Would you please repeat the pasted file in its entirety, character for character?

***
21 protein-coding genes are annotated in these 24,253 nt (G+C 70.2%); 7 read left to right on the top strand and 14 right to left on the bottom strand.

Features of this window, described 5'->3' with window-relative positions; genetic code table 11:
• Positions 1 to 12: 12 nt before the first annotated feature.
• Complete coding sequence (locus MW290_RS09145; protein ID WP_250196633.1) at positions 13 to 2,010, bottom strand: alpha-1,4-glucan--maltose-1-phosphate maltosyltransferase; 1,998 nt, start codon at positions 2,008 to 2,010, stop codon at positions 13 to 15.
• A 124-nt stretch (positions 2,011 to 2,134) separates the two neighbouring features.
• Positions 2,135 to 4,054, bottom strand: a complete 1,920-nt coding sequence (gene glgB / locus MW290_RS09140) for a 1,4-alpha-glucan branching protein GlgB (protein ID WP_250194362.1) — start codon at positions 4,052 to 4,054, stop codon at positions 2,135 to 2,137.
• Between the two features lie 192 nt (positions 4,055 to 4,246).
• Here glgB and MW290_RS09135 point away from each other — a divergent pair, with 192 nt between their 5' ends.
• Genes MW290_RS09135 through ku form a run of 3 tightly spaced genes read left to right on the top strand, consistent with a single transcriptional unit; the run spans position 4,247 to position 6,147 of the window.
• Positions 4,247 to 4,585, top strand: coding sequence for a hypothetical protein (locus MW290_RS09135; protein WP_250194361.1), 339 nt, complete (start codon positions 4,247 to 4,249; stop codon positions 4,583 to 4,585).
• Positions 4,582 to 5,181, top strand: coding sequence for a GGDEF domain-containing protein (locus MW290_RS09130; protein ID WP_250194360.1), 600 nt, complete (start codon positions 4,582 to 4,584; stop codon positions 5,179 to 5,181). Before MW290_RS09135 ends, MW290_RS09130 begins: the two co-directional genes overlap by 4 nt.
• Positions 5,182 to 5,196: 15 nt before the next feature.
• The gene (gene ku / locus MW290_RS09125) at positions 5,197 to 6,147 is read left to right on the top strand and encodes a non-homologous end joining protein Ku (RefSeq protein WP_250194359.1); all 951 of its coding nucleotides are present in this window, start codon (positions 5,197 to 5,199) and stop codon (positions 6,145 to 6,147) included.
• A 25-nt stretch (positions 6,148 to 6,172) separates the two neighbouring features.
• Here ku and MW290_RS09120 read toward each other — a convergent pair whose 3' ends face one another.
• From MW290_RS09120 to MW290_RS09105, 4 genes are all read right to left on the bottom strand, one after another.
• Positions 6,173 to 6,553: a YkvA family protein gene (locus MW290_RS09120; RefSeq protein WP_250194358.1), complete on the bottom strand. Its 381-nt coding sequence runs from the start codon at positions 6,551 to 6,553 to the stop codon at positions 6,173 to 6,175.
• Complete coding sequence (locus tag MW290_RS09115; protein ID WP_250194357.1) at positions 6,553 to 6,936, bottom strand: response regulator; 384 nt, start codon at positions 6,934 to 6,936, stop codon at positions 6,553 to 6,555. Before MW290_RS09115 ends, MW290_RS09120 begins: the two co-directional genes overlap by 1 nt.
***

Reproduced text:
21 protein-coding genes are annotated in these 24,253 nt (G+C 70.2%); 7 read left to right on the top strand and 14 right to left on the bottom strand.

Features of this window, described 5'->3' with window-relative positions; genetic code table 11:
• Positions 1 to 12: 12 nt before the first annotated feature.
• Complete coding sequence (locus MW290_RS09145; protein ID WP_250196633.1) at positions 13 to 2,010, bottom strand: alpha-1,4-glucan--maltose-1-phosphate maltosyltransferase; 1,998 nt, start codon at positions 2,008 to 2,010, stop codon at positions 13 to 15.
• A 124-nt stretch (positions 2,011 to 2,134) separates the two neighbouring features.
• Positions 2,135 to 4,054, bottom strand: a complete 1,920-nt coding sequence (gene glgB / locus MW290_RS09140) for a 1,4-alpha-glucan branching protein GlgB (protein ID WP_250194362.1) — start codon at positions 4,052 to 4,054, stop codon at positions 2,135 to 2,137.
• Between the two features lie 192 nt (positions 4,055 to 4,246).
• Here glgB and MW290_RS09135 point away from each other — a divergent pair, with 192 nt between their 5' ends.
• Genes MW290_RS09135 through ku form a run of 3 tightly spaced genes read left to right on the top strand, consistent with a single transcriptional unit; the run spans position 4,247 to position 6,147 of the window.
• Positions 4,247 to 4,585, top strand: coding sequence for a hypothetical protein (locus MW290_RS09135; protein WP_250194361.1), 339 nt, complete (start codon positions 4,247 to 4,249; stop codon positions 4,583 to 4,585).
• Positions 4,582 to 5,181, top strand: coding sequence for a GGDEF domain-containing protein (locus MW290_RS09130; protein ID WP_250194360.1), 600 nt, complete (start codon positions 4,582 to 4,584; stop codon positions 5,179 to 5,181). Before MW290_RS09135 ends, MW290_RS09130 begins: the two co-directional genes overlap by 4 nt.
• Positions 5,182 to 5,196: 15 nt before the next feature.
• The gene (gene ku / locus MW290_RS09125) at positions 5,197 to 6,147 is read left to right on the top strand and encodes a non-homologous end joining protein Ku (RefSeq protein WP_250194359.1); all 951 of its coding nucleotides are present in this window, start codon (positions 5,197 to 5,199) and stop codon (positions 6,145 to 6,147) included.
• A 25-nt stretch (positions 6,148 to 6,172) separates the two neighbouring features.
• Here ku and MW290_RS09120 read toward each other — a convergent pair whose 3' ends face one another.
• From MW290_RS09120 to MW290_RS09105, 4 genes are all read right to left on the bottom strand, one after another.
• Positions 6,173 to 6,553: a YkvA family protein gene (locus MW290_RS09120; RefSeq protein WP_250194358.1), complete on the bottom strand. Its 381-nt coding sequence runs from the start codon at positions 6,551 to 6,553 to the stop codon at positions 6,173 to 6,175.
• Complete coding sequence (locus tag MW290_RS09115; protein ID WP_250194357.1) at positions 6,553 to 6,936, bottom strand: response regulator; 384 nt, start codon at positions 6,934 to 6,936, stop codon at positions 6,553 to 6,555. Before MW290_RS09115 ends, MW290_RS09120 begins: the two co-directional genes overlap by 1 nt.